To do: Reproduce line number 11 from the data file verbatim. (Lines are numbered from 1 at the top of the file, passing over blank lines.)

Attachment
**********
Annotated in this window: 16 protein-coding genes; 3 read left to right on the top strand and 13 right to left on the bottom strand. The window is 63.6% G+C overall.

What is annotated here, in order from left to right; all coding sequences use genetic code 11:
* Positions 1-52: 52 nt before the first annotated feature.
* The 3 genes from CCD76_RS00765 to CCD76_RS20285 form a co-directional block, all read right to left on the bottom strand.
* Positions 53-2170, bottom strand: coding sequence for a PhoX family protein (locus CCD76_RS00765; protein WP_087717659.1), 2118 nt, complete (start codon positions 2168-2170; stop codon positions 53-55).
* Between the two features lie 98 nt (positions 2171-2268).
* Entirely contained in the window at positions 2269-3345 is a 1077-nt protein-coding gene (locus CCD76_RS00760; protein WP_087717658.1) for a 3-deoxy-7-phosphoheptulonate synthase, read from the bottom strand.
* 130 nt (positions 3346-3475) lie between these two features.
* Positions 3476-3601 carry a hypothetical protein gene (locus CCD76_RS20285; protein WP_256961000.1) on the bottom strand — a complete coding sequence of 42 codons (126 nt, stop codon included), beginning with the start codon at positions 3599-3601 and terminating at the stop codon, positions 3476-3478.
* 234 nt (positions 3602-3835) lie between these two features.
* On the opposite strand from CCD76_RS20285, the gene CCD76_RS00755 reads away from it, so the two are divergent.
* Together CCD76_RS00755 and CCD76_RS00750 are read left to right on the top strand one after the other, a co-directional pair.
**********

* On the opposite strand from CCD76_RS20285, the gene CCD76_RS00755 reads away from it, so the two are divergent.